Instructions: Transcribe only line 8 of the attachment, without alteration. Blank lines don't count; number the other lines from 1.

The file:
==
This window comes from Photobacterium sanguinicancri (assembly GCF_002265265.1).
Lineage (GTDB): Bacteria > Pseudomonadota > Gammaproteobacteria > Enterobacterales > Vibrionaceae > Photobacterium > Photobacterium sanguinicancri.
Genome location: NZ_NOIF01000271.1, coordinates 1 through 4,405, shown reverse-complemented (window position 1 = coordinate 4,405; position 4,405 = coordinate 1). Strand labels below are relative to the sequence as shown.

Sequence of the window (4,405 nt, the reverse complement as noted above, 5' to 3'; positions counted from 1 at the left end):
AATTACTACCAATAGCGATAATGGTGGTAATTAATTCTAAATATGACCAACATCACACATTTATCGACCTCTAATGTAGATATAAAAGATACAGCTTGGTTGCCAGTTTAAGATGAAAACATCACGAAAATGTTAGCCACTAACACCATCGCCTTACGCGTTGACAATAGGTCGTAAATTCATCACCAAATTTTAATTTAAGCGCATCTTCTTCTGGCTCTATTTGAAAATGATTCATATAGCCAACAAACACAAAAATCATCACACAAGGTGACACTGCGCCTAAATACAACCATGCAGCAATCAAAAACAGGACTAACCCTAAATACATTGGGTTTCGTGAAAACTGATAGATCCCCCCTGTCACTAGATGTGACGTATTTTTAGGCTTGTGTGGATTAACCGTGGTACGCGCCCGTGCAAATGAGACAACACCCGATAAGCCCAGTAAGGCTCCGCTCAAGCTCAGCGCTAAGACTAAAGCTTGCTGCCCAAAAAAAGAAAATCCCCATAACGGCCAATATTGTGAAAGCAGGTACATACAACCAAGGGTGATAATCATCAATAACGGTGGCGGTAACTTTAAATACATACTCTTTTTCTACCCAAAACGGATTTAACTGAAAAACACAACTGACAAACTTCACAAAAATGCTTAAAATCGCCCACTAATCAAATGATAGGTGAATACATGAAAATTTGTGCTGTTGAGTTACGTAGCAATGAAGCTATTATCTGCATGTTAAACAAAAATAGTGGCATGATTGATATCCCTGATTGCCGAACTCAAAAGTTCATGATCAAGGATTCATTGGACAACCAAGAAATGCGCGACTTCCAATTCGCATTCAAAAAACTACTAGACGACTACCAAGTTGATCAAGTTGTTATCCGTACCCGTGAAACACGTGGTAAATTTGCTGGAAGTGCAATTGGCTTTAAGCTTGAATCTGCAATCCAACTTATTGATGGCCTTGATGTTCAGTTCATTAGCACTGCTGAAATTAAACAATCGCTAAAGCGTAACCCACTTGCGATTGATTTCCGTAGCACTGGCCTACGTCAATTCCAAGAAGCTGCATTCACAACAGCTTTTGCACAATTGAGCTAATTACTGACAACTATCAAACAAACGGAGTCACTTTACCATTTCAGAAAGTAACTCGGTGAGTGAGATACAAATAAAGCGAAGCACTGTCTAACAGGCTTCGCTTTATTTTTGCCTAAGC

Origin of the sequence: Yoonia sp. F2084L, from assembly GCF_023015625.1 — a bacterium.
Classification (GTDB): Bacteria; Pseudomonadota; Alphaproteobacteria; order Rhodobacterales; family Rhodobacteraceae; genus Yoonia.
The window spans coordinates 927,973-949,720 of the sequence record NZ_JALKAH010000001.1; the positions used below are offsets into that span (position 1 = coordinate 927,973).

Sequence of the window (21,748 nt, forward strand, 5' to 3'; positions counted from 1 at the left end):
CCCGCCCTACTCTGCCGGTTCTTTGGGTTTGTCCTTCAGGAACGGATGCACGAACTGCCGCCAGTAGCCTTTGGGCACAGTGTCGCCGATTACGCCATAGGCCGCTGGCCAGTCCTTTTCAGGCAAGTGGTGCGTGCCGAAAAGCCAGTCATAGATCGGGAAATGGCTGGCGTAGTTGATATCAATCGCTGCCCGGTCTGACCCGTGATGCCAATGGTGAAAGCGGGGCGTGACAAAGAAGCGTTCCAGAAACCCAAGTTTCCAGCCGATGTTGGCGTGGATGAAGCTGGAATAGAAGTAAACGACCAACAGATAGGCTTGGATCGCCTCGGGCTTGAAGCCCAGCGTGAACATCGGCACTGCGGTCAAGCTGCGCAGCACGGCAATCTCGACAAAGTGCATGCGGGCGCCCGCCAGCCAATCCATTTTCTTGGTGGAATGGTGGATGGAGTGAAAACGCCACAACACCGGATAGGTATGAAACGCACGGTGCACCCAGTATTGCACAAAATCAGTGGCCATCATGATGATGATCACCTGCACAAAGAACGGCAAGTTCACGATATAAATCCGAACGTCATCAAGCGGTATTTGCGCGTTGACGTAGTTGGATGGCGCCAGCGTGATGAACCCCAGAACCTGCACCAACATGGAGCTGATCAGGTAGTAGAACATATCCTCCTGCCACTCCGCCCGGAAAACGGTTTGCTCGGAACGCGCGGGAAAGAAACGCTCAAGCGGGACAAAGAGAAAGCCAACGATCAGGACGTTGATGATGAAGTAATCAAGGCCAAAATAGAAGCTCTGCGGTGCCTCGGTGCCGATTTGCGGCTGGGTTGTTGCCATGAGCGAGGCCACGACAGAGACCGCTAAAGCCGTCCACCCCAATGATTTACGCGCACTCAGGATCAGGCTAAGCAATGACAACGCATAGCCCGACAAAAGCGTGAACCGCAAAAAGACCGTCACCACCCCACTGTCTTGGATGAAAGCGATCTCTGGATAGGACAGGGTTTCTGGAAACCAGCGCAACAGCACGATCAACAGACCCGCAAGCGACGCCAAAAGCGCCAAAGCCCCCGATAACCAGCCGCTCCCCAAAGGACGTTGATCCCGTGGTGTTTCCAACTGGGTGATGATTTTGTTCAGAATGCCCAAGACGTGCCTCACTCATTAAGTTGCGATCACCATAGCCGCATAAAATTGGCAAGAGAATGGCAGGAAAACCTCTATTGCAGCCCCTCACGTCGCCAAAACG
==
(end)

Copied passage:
The window spans coordinates 927,973-949,720 of the sequence record NZ_JALKAH010000001.1; the positions used below are offsets into that span (position 1 = coordinate 927,973).